Double Viola Concerto Honors Retiring Player

Cleveland Orchestra principal viola Robert Vernon and first assistant principal Lynne Ramsey were joint soloists in Richard Sortommes Concerto for Two Violas with the Cleveland Orchestra. (Concert photos: Roger Mastroianni)
Violists Robert Vernon and Lynne Ramsey were soloists in Richard Sortomme’s concerto with the Cleveland Orchestra.
(Concert photos: Roger Mastroianni)
By Mike Telin

CLEVELAND — “By writing this concerto based on Smetana’s From My Life, I have relived part of my youth, revisited my early performing history, and recalled unforgettable musical and personal experiences,” composer Richard Sortomme wrote in a letter to Cleveland Orchestra principal viola Robert Vernon.

The ensuing composition, Sortomme’s Concerto for Two Violas on Themes from Smetana’s From My Life String Quartet, received its world premiere on Nov. 19 at Severance Hall under the baton of music director laureate Christoph von Dohnányi. The soloists were Vernon, scheduled to retire at the end of the orchestra’s 2016 summer season at Blossom Music Center, and his stand partner, first assistant principal Lynne Ramsey.

Commissioned by the orchestra in honor of Vernon’s 40-year tenure, Sortomme’s congenial piece draws heavily on themes from Smetana’s first string quartet. Interestingly, another former Cleveland music director, George Szell, arranged that quartet for orchestra and included it on his first set of concerts as guest conductor in 1944.

Richard Sortomme. (Photo: David Finlayson)
Richard Sortomme. (Photo: David Finlayson)

The quartet also figured memorably in the lives of two young violinists who studied it years ago with former Cleveland Orchestra concertmaster Josef Gingold at the Meadowmount School of Music in the Adirondacks. One of those teenagers was Sortomme. The other happened to be Vernon, who began his career as a violinist before switching to viola.

Scored for large orchestra with triple winds, full brass, enough percussion to require five players, plus harp, piano, and accordion, the concerto reveals itself in two long movements, each divided into a number of thematically contrasting episodes.

Sortomme’s keen grasp of orchestral color is apparent from the beginning, when a dramatic chord leaves an E-flat clarinet note floating high in the air above low brass and piano. The violas enter on a solemn, lyrical theme until the snare drum introduces a more amiable motif for the viola duo and a reprise of the opening idea. After a horn solo and comments from the mallets, castanets make a surprise entrance. Tipsy glissandos from the trombones (a reference to Smetana’s drunken soldiers in the quartet) take the lead, as the first movement gallops its way to an abrupt conclusion.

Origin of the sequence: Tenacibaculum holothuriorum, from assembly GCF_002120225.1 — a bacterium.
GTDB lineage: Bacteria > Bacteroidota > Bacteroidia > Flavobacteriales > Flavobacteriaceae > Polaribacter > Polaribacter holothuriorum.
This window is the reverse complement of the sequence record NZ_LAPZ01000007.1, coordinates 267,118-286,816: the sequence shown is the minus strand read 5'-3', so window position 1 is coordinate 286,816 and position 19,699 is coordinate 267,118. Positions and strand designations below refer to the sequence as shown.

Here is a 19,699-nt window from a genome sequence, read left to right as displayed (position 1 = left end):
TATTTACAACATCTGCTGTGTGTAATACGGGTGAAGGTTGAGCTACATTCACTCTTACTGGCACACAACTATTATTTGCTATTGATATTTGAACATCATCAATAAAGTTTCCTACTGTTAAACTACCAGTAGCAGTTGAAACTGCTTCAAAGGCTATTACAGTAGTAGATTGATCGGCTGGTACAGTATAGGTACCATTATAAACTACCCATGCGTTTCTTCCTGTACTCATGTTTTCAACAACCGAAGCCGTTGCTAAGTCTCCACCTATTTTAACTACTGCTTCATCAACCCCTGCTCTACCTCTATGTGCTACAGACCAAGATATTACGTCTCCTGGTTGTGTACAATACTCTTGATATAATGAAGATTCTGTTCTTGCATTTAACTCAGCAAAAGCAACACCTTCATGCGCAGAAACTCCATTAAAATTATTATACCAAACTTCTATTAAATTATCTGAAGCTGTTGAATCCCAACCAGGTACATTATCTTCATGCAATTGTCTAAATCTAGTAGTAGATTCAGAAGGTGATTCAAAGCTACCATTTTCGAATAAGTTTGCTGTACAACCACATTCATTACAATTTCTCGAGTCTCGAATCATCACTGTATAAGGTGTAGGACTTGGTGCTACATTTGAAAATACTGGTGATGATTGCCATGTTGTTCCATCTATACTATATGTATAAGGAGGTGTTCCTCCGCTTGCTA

A lyrical and heartfelt solo from Vernon opened the second movement, answered by Ramsey. More recognizable quotations from Smetana’s quartet permeate the texture until again being interrupted by the percussion section — this time with a folksy Smetana-inspired polka complete with tomtoms and mallets. Following a repeat of the opening viola duet, a lush passage for string orchestra appears. A brief but sultry English horn solo is punctuated by sharp comments from the mallets.

An amorphous episode leads to a disjunct rhythmic figure passed through the ensemble, and after another lyrical statement from the two soloists joined by solo violin, the music boils over into a lavish folk-dance motif complete with the brilliant inclusion of an accordion. Finally, the soloists play the opening theme from Smetana’s quartet intact before tossing fragments of the tune between themselves with increasing intensity to the end.

Cleveland Orchestra music director laureate Christoph von Dohnányi conducted the concert.
Cleveland Orchestra music director laureate Christoph von Dohnányi conducted.

In his lengthy composer notes in the program booklet, Sortomme states that his main difficulty was toeing the line between “doing justice to Smetana with nods to his melodies and rhythms” — while not getting too close to quoting them  — and writing a piece that was “too abstruse.” Sortomme’s inventive use of colors and rhythms makes the concerto an enchanting listening experience. At the same time, the episodic structure of the 28-minute piece and its absence of connective tissue makes it difficult to grasp in its entirety.

Dohnányi led a crisp and attentive reading of the new work. Vernon and Ramsey played their parts ardently, with beautiful tone, and the orchestra delivered its many solo passages brilliantly. The performance was warmly embraced by an enthusiastic audience and by Vernon and Ramsey’s colleagues.

Although a breathless reading of Smetana’s overture to The Bartered Bride opened the concert, Dohnányi led a sublime account of Schubert’s Symphony No. 9 to end the evening. From the opening horn theme and Frank Rosenwein’s charming, folksy oboe solo in the second movement to the surging scherzo and resplendent finale, the orchestra played this long, taxing symphony with an energy, flair, and sonic splendor that Clevelanders sometimes take for granted. Those special qualities were much in evidence in this masterful performance, which received a resounding ovation from the near-capacity audience.

Mike Telin is executive editor of and team-teaches “Introduction to Music Criticism” at Oberlin College.